Conference Coverage

No ‘one size fits all’ approach to managing severe pediatric psoriasis



– The way Kelly M. Cordoro sees it, the most difficult part of managing pediatric patients with severe psoriasis is not in the logistics of prescribing a drug, it’s deciding which drug to use for which patient.

Dr. Kelly M. Cordoro

Dr. Kelly M. Cordoro

“You can look up the dosing and frequency of these drugs; all of that’s available,” she said at the annual meeting of the Society for Pediatric Dermatology. “But how do we think about which drug for which patient? What are the considerations?”

Dr. Cordoro, professor of dermatology and pediatrics at the University of California, San Francisco, described psoriasis as an autoamplifying inflammatory cascade involving innate and adaptive immunity and noted that various components of that cascade represent treatment targets. “We don’t have a true comprehension of the pathophysiology of psoriasis, but as we learn the pathways, we’re targeting them,” she said. “You can target keratinocyte proliferation with drugs like retinoids and phototherapy. You can broadly target T cells, neutrophils, and dendritic cells with methotrexate, cyclosporine, and phototherapy. The newer drugs target the cytokine milieu, including TNF [tumor necrosis factor]–alpha, IL [interleukin]–17A, IL-12, and IL-23.”

There is no one right answer for which drug to prescribe, she continued, except in the cases of certain comorbidities, contraindications, and genetic variants. “For example, if a patient has psoriatic arthritis, then you have methotrexate and all of the biologics that might be disease modifying,” she said. “If a patient has inflammatory bowel disease, it’s critical to know that IL-17 inhibitors will flare that disease, but anti-TNF and IL-12 and IL-23 inhibitors are okay. If a patient has liver and kidney disease, you want to avoid methotrexate and cyclosporine. If there’s a female of childbearing potential you want to be very cautious with using retinoids. I think the harder question for us is, How about the rest of the patients?”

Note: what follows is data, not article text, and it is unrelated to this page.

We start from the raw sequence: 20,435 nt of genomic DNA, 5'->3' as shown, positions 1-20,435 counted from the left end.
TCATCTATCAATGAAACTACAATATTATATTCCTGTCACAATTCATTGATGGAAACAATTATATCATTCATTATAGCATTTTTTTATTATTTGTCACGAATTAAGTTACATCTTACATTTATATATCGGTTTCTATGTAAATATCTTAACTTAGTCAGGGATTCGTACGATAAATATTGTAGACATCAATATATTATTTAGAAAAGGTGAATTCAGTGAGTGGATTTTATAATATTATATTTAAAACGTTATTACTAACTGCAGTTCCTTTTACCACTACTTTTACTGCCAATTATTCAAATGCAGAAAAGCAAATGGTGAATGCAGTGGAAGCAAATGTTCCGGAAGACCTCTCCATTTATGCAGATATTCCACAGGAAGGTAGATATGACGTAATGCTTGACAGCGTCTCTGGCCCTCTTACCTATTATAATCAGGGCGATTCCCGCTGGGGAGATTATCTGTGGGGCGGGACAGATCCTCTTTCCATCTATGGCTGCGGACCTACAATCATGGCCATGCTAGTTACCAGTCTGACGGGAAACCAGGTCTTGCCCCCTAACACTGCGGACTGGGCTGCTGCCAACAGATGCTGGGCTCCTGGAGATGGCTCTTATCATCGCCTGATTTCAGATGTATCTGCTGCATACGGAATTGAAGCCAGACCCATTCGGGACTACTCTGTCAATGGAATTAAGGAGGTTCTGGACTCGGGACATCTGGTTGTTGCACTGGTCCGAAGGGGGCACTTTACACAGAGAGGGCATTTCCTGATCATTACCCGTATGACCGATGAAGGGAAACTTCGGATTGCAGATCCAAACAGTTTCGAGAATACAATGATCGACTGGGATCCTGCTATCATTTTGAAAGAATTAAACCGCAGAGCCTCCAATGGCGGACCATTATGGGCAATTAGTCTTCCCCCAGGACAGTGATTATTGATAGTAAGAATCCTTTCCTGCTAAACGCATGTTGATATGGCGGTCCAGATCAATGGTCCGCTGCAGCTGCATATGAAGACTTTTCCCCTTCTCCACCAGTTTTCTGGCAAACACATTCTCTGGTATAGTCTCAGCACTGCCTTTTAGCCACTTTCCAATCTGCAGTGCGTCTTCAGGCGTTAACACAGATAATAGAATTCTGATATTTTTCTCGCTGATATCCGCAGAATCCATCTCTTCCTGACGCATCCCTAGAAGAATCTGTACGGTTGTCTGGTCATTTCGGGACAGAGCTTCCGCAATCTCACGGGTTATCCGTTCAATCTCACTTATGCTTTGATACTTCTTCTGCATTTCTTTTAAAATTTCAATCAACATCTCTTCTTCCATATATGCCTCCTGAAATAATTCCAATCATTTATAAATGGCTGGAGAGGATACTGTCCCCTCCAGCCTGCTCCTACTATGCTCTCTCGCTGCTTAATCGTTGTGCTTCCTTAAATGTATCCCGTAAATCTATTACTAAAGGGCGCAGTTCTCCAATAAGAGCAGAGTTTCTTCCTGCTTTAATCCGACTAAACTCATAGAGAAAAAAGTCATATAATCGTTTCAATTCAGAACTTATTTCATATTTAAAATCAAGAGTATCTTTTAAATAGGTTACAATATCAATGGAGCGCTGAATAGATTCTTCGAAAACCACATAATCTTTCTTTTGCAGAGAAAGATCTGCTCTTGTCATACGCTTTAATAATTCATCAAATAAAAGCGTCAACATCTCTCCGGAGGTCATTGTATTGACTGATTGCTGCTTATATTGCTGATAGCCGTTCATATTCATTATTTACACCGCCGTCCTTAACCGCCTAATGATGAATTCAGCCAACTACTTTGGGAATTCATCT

In addition to a drug’s mechanism of action, patient- and family-related factors play a role in deciding which agent to use. For example, does the patient prefer an oral or an injectable agent? Is the patient able to travel to a phototherapy center? Is it feasible for the family to manage visits for lab work and direct clinical monitoring? Does the family have a high level of health literacy and are you communicating with them in ways that facilitate shared decision making?

“The best way to choose a systemic therapy is to develop an individualized assessment of overall disease burden,” said Dr. Cordoro, who is also division chief of pediatric dermatology at UCSF. “Include psychological burden and subjective data in addition to objective measures like body surface area. Look for triggers. Infants are more commonly affected by viral infections and, in a subset, monogenic forms of psoriasis such as deficiency of interleukin 1 receptor antagonist [DIRA]. In general, we try to take a conservative approach in the developing child. As children hit early adolescence and become post pubertal, you have to start thinking about the psychosocial impact [of psoriasis], and we have to start treating patients with the consideration that chronic uncontrolled inflammation can potentially lead to comorbidities down the road. We see this in adults with severe psoriasis and early onset cardiovascular disease, the so-called psoriatic march from chronic inflammation to cardiovascular disease.”